FROM SOCIETAL TO ORGANISATIONAL CULTURE: THE IMPACT ON BUSINESS-IT ALIGNMENT

University dissertation from Department of Computer and Systems Sciences, DSV : Stockholm University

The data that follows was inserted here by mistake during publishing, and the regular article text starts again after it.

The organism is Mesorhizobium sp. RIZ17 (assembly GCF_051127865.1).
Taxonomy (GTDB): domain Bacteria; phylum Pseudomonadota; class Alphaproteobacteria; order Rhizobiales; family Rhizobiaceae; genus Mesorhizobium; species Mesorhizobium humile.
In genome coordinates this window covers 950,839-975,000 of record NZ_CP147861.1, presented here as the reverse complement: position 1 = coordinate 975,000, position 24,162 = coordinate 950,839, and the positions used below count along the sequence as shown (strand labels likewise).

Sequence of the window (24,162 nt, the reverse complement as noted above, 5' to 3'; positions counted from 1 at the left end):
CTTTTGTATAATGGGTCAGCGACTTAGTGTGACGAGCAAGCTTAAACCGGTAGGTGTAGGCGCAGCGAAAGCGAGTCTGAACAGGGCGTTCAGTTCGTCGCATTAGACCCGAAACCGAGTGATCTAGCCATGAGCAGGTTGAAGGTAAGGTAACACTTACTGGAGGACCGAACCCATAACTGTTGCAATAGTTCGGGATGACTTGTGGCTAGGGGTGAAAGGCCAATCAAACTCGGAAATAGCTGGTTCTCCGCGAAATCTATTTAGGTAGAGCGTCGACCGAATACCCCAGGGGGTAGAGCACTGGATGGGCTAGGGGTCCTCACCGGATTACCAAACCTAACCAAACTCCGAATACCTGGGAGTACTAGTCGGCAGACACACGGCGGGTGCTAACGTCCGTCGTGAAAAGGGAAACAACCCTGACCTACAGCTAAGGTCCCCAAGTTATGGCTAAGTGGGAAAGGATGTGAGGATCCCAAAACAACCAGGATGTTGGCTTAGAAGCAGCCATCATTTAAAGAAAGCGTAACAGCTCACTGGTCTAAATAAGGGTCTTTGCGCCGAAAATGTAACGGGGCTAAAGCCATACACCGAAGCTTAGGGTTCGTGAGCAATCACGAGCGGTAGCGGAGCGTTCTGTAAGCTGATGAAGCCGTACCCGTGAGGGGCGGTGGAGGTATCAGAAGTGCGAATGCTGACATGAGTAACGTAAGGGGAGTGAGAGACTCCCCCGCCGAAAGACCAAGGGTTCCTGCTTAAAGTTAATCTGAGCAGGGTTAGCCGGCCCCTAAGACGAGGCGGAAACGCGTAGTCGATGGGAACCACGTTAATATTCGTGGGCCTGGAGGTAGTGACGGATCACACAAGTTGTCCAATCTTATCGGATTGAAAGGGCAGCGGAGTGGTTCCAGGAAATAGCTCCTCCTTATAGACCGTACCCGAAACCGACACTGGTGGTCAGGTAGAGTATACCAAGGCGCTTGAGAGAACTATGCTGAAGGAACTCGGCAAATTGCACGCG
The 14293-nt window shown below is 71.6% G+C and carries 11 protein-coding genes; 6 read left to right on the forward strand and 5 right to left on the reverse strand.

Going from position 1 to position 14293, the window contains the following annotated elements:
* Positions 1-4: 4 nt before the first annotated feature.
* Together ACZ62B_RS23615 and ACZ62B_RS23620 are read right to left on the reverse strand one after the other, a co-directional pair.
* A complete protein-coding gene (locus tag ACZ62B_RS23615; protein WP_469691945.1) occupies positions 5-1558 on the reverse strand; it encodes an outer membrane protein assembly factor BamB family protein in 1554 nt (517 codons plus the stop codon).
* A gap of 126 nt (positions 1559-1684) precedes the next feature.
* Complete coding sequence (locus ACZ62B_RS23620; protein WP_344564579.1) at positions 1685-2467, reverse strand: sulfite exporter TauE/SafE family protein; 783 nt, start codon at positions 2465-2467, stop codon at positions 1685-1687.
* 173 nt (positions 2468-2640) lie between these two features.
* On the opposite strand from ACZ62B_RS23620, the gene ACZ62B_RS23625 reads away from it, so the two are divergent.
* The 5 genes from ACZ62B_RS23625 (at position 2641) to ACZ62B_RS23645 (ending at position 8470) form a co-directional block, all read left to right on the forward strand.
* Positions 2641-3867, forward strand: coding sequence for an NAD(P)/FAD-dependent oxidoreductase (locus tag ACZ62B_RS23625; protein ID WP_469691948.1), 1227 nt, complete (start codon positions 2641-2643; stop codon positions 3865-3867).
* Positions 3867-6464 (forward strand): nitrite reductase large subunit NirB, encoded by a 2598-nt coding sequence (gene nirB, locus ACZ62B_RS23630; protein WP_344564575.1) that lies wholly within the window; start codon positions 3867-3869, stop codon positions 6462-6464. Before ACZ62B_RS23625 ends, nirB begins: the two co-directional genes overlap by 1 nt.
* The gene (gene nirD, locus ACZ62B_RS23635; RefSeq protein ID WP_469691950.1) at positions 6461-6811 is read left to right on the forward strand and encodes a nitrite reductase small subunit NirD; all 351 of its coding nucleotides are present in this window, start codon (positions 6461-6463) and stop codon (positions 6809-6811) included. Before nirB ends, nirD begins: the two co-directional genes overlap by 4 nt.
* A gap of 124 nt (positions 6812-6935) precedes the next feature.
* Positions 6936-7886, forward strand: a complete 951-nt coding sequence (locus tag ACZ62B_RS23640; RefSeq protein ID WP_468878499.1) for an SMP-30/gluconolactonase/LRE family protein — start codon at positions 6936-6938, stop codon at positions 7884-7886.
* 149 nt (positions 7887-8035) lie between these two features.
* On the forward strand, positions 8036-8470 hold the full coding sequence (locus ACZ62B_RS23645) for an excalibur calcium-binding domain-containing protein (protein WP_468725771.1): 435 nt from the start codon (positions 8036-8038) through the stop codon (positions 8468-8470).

Abstract: Business-IT alignment (BITA) has clearly become more important over the last decade. However, considerable difficulties remain when attempting to achieve a mature level of BITA. Therefore, research efforts which have resulted in a number of theoretical models have been able to help in devising and applying supportive tools for assessing different components of BITA. However, most of these efforts have either been produced in Anglo-Saxon countries or have been based on specific experiences in those countries. Consequently, they have tended to ignore a number of factors which differ in nature due to variations in cultural contexts. However, organisational culture has been given little consideration. Societal and organisational cultural aspects of BITA are particularly important because the majority of BITA models tend to focus more on the efficiency and effectiveness of BITA components rather than on trying to create ways in which how BITA can be achieved or maintained in different contexts. Therefore, the purpose of this thesis is to investigate the impact of societal and organisational culture on achieving BITA and influencing its maturity. The main result is an extended BITA model developed originally by Luftman, known as; Luftman’s Strategic Alignment Maturity Model (SAM), which is influenced by the organisational culture perspective. The research method and process advocated by Peffers et al. (2007) is used in the thesis to design the extended-SAM, consisting of six activities. The first of these activities involves identifying specific problems. This is achieved by an extensive literature survey of theories related to BITA, an explorative study of the impact of organisational culture on BITA and a classification of the general limitations of BITA. The second activity concerns the requirement for definitions of the designed artifact. The third activity is then specified in terms of designing the artifact; i.e. an extended-SAM. The design is based on constructed hypotheses of the potential impact of organisational culture elements (based on Smit et al.’s model (2008) on BITA attributes (based on SAM), and followed by an empirical study of 6 multinational organisations, for testing the hypotheses. Following that, in the fourth activity, various processes for extending SAM are demonstrated in different seminars within the IT management group at DSV, in conference papers and in different seminars of the Swedish research School of Management and Information Technology (MIT) (Forskarskolan Management och IT. In the fifth activity, the extended-SAM model is evaluated in 5 multinational organisations to test its practicality and utility. In the last activity, a journal paper (Paper III in the thesis) is presented to summarise all the processes. The communication is also carried out through pre-licentiate and the licentiate seminars. The extended-SAM shows in the result of the thesis that organisational culture is a clear factor that should be considered while assessing and studying BITA maturity. In addition, by considering organisational culture, assessing BITA is clearly shown as being more accurate and as reflecting a more detailed picture of the organisation’s BITA.

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